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Be prepared to queue!
Glasgow Science Center (Glasgow)
Member Name: daseaford
Glasgow Science Center (Glasgow)
Date: 10/08/01, updated on 10/08/01 (275 review reads)
Advantages: Lots to see and do.
Disadvantages: Have to queue to get in.
The Glasgow Science Centre is part of a complex where three new attractions have been built on the south side of the River Clyde.
As well as the Science Centre there is the Imax Cinema, which boasts as having the biggest cinema screen in Scotland. Also there is the Glasgow Tower, which is the tallest free standing structure in Scotland. On the day we visited the complex the Tower was closed, as apparently there have been some problems with the lifts, so we just visited the Science Centre.
The easiest way to the centre is by train to the Exhibition Centre station and then a short walk over the Bells Bridge across the River Clyde to the Science Centre complex.
When you arrive at the centre be prepared for a queue. We arrived just after 10.00am and assumed the centre had not opened on time as the queue did not appear to be moving. In fact the centre was open but the queue moved so slowly that we had to wait 40 minutes just to get our tickets. There were staff at three tills selling tickets. After buying your tickets you walk another 2 or 3 yards where there are two more members of staff who give you a silly paper wristband to wear all day. You then walk another 20 yards to the lift or elevator where are there are more members of staff checking that you have a wristband. Perhaps these members of staff would have been better employed on more tills. What was annoying was that there were two more tills, both with members of staff, but one was only for the Imax Cinema and one was for membership subscriptions. We only saw a handful of people use these other tills and it would have speeded up the whole process if they also sold admission tickets. Later in the day we saw that the queue had grown even longer and as it now went outdoors more members of staff were employed handing out umbrellas as it was pouring with rain. I really do think the centre management need to look at this bottleneck.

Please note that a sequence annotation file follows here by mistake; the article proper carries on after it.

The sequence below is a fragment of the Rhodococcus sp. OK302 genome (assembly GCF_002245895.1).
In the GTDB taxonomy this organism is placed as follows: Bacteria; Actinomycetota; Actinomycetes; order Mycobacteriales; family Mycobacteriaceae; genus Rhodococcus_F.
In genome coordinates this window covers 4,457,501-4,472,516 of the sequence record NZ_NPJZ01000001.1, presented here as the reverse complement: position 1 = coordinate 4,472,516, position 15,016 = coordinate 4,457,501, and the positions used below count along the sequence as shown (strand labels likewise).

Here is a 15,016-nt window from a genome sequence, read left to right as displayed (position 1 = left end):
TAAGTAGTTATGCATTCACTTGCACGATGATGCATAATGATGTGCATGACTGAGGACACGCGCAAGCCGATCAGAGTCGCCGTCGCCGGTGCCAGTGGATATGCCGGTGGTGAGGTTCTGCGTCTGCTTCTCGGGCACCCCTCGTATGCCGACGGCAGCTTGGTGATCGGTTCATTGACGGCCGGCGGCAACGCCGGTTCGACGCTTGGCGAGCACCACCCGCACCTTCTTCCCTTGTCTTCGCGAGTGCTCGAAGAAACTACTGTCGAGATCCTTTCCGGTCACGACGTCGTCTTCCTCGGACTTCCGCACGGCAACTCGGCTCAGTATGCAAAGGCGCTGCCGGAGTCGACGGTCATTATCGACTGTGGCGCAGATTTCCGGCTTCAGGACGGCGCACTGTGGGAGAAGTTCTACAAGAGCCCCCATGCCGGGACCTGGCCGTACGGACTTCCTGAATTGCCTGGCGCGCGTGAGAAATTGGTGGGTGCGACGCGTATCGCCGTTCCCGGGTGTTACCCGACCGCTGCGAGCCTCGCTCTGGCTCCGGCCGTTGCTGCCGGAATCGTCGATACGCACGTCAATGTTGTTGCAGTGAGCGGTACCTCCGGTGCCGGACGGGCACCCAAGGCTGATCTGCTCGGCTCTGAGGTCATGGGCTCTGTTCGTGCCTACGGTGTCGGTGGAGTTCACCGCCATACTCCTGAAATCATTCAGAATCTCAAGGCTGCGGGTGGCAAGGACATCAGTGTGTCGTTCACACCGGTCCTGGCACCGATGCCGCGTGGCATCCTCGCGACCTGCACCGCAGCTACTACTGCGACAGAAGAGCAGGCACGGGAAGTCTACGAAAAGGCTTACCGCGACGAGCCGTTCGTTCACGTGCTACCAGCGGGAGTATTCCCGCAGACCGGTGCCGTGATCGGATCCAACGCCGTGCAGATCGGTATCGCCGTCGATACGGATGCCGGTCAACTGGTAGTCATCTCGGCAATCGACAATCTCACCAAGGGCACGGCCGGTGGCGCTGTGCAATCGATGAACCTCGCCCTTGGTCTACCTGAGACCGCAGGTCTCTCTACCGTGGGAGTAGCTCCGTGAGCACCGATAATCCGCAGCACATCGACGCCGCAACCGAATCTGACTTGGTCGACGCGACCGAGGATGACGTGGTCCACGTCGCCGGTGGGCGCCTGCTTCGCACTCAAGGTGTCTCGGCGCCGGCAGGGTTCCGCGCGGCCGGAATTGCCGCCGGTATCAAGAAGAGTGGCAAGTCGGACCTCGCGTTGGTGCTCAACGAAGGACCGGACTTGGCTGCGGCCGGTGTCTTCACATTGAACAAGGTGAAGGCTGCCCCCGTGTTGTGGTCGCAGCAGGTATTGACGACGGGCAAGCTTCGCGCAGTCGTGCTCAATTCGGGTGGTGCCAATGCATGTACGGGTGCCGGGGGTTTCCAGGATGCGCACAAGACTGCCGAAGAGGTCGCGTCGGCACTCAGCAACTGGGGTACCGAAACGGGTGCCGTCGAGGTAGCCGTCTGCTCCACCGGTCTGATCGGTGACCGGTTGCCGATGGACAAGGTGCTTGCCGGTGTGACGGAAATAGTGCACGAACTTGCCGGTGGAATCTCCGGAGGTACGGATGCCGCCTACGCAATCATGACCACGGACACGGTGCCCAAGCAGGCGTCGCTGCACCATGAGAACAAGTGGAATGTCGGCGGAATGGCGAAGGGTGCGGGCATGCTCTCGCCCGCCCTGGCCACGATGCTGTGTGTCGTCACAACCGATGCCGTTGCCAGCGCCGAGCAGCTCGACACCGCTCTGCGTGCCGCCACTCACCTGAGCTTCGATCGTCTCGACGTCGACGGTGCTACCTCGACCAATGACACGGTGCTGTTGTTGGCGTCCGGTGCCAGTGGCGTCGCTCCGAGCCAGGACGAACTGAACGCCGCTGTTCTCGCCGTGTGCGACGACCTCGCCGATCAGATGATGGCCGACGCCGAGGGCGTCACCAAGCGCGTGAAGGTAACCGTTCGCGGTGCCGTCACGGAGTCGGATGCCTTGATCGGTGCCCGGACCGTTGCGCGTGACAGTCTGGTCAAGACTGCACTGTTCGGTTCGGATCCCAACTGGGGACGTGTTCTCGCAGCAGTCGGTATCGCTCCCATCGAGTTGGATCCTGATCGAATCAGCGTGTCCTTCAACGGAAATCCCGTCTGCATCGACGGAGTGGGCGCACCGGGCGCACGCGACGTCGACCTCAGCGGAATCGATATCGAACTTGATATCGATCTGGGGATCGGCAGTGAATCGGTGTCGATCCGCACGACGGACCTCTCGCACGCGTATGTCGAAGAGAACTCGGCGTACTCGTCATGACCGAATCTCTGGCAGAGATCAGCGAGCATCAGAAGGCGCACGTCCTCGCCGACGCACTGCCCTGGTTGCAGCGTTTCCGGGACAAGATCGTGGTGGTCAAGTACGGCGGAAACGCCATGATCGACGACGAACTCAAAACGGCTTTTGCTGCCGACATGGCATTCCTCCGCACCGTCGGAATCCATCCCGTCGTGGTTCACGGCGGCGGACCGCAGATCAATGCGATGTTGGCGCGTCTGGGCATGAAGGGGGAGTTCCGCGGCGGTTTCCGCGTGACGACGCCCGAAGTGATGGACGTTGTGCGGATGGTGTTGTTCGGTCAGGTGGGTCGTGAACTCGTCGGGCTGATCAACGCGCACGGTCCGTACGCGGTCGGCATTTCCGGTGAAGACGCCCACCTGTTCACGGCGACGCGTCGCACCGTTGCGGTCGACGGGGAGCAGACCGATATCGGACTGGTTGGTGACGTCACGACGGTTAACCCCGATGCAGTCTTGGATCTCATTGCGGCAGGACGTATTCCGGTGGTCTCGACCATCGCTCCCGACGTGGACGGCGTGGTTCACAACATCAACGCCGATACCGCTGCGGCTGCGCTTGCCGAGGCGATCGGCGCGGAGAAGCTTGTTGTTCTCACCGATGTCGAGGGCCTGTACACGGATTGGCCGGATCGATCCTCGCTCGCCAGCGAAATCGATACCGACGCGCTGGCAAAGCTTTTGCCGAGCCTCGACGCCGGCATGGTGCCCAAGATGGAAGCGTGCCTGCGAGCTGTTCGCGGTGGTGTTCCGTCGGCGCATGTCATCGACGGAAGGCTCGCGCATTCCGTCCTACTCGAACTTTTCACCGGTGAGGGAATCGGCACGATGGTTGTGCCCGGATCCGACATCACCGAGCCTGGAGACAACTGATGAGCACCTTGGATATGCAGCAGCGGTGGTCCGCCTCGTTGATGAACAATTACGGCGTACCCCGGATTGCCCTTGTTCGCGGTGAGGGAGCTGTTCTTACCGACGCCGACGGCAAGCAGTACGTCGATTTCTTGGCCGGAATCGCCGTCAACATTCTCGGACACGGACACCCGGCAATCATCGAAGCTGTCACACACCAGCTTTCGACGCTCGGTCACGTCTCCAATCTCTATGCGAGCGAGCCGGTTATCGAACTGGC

The cost to get in is £6.50 for adults and £4.50 f
or children. There are also a number of combinations for family tickets and discounts for group bookings.
Inside the centre there are exhibits on four floors. The building is a very impressive glass fronted structure overlooking the river and everywhere is very light and bright. The whole concept of the displays is for almost everything to be “hands-on”. There are so many things to turn, pull, push, switch, touch, see and smell that the whole atmosphere is very vibrant and alive.
By the way if you do not like children or noise then avoid this place at all costs. It is noisy, but mostly it is the sound of children enjoying themselves. We were amazed at how well behaved all of the children were, and I assume this was because there was just so much to do. The noise is not unpleasant, just loud.
There were quite a number of displays that were out of use because they were broken and I suppose it is inevitable that when so many hands are touching things that some will break. I just hope that the staff can repair them quickly, as obviously it will get disappointing if too much is out of use.
All aspects of science are covered in the centre and everything is explained very clearly. My 17 year old son said he felt a bit old and even my 13 year old said he would have enjoyed it more when he was a couple of years younger. I would imagine that the age group 6 to 12 years olds would probably gain the most from the centre, although our two boys did say they enjoyed it and I certainly did!
We decided to get something to eat and went to the centre cafe. This was packed with people and no spare seats and a long queue to get served. We changed our minds and instead went to the coffee shop. My wife went for a look around the gift shop whilst I bought a cup of coffee, two cans of drinks and three very small pre-wrapped pieces of cake. This cost me over £7 and I then knew why there were not many people in this coffee shop. It is a
shame that places like this feel they have to charge extravagant prices, especially when the centre is obviously aimed at school parties and families.
The gift shop is also very expensive for a lot of gimmicky souvenirs of the centre.
As the day went on the centre did get very busy and it was a bit difficult actually to get to some of the more popular displays. If you do visit the centre I would suggest that you go to the fourth floor first and work your way down. This way you will avoid most of the crowds as the majority of visitors start at the bottom and work there way up.
We spent about six hours at the centre and enjoyed all the displays and exhibits. If the centre management can just sort out the queuing to get in and improve the catering facilities then I am sure this is going to become a very popular visitor attraction.
You can find out some more information on their web site at:
I think anyone with young children would enjoy a visit, but make sure you arrive early before all the school parties start pouring in.